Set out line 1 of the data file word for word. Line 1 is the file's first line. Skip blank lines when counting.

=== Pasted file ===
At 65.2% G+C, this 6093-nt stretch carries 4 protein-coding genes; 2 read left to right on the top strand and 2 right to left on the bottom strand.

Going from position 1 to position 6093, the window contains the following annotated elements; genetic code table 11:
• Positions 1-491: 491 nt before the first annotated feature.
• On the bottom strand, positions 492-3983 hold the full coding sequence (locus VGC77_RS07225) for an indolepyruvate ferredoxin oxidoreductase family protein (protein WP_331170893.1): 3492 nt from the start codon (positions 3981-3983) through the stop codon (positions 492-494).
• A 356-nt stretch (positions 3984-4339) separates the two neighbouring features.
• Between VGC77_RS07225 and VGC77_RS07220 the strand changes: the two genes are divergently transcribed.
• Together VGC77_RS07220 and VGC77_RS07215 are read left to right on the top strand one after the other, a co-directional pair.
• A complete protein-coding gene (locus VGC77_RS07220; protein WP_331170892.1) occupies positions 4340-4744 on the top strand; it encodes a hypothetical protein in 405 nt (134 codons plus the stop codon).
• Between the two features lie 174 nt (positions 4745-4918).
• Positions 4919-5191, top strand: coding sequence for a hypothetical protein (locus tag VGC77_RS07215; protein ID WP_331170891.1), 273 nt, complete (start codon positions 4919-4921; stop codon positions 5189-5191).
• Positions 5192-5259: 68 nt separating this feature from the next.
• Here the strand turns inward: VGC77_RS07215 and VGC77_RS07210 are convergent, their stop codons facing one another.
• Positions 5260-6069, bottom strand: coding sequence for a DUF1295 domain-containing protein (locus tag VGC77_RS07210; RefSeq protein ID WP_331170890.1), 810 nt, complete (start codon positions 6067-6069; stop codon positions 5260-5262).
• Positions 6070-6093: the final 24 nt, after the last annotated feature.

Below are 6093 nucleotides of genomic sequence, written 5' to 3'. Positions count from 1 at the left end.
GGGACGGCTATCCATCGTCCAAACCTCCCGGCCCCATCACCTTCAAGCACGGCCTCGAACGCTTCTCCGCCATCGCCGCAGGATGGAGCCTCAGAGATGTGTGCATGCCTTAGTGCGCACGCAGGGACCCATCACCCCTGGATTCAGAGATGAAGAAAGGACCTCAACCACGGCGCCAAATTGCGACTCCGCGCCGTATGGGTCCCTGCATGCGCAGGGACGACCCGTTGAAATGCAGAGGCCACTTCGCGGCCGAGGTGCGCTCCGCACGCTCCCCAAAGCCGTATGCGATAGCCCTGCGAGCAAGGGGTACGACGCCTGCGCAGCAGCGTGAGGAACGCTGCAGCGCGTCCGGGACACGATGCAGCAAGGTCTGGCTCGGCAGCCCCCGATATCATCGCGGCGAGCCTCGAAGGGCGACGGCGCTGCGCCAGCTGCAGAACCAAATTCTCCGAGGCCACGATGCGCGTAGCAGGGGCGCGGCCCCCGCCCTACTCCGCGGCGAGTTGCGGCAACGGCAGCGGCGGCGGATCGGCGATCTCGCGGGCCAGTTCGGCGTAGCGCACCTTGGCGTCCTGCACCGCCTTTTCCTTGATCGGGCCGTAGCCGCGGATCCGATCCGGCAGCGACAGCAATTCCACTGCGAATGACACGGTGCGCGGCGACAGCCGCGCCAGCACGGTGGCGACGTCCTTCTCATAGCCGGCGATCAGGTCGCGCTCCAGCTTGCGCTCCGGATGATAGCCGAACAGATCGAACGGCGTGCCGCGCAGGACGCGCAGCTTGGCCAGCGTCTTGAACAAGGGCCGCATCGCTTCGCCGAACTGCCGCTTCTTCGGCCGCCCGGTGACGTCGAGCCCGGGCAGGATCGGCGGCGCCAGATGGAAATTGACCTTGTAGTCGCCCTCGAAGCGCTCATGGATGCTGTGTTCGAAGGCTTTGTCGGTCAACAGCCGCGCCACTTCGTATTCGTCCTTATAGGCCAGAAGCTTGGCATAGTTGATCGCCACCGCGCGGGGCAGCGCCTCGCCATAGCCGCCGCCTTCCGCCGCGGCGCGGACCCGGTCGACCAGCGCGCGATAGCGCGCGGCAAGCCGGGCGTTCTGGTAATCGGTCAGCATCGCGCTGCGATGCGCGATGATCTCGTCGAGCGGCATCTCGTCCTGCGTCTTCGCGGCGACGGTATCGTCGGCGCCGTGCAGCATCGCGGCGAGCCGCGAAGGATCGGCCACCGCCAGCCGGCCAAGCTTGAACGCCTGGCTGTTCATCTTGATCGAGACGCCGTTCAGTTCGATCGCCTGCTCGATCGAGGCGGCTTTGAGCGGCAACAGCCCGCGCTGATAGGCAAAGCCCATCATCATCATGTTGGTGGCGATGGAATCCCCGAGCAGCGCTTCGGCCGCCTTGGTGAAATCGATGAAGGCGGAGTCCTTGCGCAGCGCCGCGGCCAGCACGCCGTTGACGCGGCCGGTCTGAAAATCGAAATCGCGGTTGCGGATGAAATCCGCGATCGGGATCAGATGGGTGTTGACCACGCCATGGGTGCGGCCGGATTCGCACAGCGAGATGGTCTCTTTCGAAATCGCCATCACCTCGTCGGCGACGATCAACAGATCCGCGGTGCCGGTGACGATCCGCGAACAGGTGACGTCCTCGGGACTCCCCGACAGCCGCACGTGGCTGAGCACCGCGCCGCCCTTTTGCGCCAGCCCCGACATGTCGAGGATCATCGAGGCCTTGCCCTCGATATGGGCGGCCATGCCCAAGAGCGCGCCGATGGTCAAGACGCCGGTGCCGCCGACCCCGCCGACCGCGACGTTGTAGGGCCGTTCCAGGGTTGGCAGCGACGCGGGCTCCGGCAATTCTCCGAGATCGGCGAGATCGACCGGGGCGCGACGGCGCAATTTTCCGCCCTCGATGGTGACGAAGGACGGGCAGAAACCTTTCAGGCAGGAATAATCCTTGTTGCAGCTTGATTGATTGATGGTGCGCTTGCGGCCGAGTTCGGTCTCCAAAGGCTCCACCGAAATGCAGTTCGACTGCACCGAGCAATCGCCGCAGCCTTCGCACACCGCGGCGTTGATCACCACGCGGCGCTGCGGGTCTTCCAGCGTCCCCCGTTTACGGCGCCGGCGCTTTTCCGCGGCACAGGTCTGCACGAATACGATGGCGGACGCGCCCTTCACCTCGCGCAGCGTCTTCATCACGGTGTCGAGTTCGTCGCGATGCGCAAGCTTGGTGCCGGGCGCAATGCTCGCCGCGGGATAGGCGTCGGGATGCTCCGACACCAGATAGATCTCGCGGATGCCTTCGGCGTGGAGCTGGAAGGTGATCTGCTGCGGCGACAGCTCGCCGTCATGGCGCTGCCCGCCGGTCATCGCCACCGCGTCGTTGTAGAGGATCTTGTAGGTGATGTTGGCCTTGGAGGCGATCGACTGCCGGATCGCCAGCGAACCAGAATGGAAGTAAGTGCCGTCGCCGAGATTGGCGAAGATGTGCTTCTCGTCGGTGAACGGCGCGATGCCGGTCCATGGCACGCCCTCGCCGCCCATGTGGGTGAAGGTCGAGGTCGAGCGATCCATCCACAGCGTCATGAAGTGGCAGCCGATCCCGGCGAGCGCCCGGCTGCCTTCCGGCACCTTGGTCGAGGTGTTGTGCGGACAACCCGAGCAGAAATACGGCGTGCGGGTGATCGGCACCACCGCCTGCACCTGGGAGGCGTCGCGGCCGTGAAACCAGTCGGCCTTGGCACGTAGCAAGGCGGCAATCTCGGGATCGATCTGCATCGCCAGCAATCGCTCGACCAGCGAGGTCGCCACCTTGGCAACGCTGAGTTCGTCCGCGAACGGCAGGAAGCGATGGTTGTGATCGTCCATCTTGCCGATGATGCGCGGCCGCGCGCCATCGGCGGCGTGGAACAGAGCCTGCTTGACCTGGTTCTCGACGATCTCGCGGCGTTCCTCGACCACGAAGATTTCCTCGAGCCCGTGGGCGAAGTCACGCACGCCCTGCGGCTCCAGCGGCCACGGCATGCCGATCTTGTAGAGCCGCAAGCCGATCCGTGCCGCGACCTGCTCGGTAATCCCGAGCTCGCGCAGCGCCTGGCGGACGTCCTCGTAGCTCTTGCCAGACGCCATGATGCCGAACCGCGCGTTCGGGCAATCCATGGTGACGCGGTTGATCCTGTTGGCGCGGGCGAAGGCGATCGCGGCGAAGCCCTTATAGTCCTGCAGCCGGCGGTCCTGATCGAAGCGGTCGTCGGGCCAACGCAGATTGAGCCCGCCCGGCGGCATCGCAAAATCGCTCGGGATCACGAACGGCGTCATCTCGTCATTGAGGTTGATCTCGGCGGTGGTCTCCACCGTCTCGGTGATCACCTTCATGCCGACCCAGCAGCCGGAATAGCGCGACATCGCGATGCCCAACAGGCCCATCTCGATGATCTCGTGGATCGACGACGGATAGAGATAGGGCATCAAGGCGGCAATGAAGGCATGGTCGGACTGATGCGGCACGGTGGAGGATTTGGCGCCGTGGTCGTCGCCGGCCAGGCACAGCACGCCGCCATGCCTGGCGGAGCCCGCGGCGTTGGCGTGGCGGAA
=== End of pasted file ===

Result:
At 65.2% G+C, this 6093-nt stretch carries 4 protein-coding genes; 2 read left to right on the top strand and 2 right to left on the bottom strand.